Holly Jackson’s A Good Girl’s Guide to Murder (which I was drawn to because of the title) is written in part as interviews, emails, and entries into a digital document. It’s sequel, Good Girl, Bad Blood (which I have yet to read but will), involves a podcast. I’ve read other books with interesting formats before, but A Good Girl’s Guide to Murder really had me thinking about what forms stories could take. Here’s a list of seven potential formats for books that go beyond emails, letters, and podcasts.
One-Sided Phone Conversation
There are plenty of phone conversations in books, but this book provides its readers with only part of this conversation and leave them to figure out the rest. The book itself is a puzzle, a mystery, perhaps completely intelligible. Whatever the result, it would certainly stand out.
What I mean, here, is that the characters in the book, for whatever reason, only speak to each other in morse code, whether it’s because they live in connecting apartments or connecting prison cells. Perhaps this would make a good COVID era format for unfortunate neighbors, who probably fall in love because that’s how stories tend to go. Of course, this format also could mean the entire book is written in Morse code, in which case it would offer realism, but I feel, personally, that looking at so many dots and dashes in a row would make my eyes refuse to focus.
People in movies always seem to be writing “HELP” on the edges of glorious beaches after they become stranded, so why not revolutionize it as an actual form of communication? The poor people would have to be stuck for an extended period of time and have lots of sticks in order for the book to be anything more than a few pages.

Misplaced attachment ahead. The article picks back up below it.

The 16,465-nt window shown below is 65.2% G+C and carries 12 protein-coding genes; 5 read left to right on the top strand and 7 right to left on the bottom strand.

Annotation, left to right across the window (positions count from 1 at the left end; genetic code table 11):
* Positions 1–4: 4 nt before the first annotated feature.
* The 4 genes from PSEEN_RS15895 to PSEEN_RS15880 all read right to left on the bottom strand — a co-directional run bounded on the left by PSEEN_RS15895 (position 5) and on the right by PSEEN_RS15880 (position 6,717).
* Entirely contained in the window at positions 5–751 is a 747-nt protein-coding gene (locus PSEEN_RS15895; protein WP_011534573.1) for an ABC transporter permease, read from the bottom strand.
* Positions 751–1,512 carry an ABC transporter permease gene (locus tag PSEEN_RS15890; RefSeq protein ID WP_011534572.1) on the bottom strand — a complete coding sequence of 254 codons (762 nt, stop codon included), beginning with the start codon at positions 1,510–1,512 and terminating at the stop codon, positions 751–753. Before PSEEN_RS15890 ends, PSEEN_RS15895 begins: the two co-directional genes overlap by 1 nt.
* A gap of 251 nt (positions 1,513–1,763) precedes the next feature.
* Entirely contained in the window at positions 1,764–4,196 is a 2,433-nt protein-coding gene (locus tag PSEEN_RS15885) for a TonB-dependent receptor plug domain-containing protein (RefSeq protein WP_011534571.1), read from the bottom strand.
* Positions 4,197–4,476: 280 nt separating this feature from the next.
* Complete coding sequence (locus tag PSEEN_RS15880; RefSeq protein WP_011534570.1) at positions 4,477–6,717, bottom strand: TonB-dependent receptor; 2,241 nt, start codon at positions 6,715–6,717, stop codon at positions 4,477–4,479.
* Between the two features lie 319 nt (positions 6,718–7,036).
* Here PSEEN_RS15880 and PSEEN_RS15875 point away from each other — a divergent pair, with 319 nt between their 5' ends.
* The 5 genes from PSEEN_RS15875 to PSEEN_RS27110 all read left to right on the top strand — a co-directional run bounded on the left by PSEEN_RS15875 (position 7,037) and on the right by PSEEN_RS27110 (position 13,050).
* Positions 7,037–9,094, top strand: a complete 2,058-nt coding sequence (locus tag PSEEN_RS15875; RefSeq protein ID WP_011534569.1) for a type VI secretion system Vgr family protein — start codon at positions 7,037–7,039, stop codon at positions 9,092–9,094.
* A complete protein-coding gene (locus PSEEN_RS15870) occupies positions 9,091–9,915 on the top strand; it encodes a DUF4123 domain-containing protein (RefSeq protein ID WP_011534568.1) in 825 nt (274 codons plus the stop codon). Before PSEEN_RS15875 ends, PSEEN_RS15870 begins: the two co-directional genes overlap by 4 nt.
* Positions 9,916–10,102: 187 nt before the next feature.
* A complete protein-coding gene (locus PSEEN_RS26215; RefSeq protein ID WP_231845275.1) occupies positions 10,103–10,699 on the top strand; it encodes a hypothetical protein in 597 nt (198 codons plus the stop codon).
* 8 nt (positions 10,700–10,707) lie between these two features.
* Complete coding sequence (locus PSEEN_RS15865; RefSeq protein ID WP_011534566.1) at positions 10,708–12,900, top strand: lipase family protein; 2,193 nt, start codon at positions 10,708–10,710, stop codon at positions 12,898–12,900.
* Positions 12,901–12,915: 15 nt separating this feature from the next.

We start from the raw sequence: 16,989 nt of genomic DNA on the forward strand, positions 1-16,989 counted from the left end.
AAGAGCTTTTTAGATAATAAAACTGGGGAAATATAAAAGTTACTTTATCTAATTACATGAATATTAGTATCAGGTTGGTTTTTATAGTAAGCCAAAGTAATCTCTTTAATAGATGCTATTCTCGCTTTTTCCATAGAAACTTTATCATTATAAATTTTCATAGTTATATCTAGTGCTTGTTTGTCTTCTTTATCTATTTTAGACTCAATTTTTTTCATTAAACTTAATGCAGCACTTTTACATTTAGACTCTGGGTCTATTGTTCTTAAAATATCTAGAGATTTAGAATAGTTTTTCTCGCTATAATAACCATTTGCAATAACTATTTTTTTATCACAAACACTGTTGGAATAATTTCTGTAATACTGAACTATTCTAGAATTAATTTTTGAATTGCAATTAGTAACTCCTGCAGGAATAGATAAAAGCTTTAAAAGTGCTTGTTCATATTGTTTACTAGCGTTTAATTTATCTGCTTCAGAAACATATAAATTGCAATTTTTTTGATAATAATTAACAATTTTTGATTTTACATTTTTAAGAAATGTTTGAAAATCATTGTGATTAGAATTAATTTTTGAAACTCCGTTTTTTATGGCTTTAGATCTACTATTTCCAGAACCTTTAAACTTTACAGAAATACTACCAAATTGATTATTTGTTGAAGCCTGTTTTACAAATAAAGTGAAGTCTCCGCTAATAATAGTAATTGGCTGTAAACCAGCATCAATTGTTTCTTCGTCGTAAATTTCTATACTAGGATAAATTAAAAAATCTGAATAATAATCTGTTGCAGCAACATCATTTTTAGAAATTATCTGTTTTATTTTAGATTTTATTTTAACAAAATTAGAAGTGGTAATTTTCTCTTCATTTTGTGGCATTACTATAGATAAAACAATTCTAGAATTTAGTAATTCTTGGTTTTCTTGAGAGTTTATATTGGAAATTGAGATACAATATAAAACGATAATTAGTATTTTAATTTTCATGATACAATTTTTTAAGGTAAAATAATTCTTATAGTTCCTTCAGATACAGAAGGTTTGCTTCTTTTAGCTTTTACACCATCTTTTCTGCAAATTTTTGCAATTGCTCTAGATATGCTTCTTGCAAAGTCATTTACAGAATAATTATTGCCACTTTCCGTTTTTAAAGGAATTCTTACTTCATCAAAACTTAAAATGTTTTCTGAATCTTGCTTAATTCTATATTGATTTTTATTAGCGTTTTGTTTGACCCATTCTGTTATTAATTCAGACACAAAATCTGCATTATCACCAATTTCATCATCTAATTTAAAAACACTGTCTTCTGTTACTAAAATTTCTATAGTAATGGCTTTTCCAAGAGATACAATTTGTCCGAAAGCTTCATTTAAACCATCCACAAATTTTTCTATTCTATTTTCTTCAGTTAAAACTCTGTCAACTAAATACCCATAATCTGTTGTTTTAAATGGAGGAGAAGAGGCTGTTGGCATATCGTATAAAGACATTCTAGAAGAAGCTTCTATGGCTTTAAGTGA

Shopping Lists and Receipts
Do you buy items that you don’t list? Do you not buy everything that is on the list? Is it possible to have an elaborate conversation through objects? This format is the place to try. I feel as if the average shopping list is composed largely of food, so perhaps a food-based book would work, unless the characters are vampires or something.
I’m curious whether you can read through a person’s writing for school and tell what’s generally happening to them based on what they choose to write about. Could my teachers divine all my secrets through my homework? I suppose I’ll never know. Serving partially as a book of interesting facts and partially as a story, this book could be easily confused for someone else’s book of essays and may actually be just a book of essays. Grades and edits are optional.
A Book entirely based around computer stickers
At least in my experience, a lot of people have stickers on their computers, so why not turn it into a form of communication? I feel like I’m making it sound like a spy thriller where the characters send messages through stickers. It should definitely be this, but I’m open for other suggestions as well.
On the first day, a person predicts the future, and from then on the reader learns of the life of the person asking questions, as well as the skill of the person making the predictions. I’m not sure whether this particular book would be more interesting with something who doesn’t know what they’re doing or someone who does. Perhaps a person who makes predictions in a random order and therefore seems fake at first.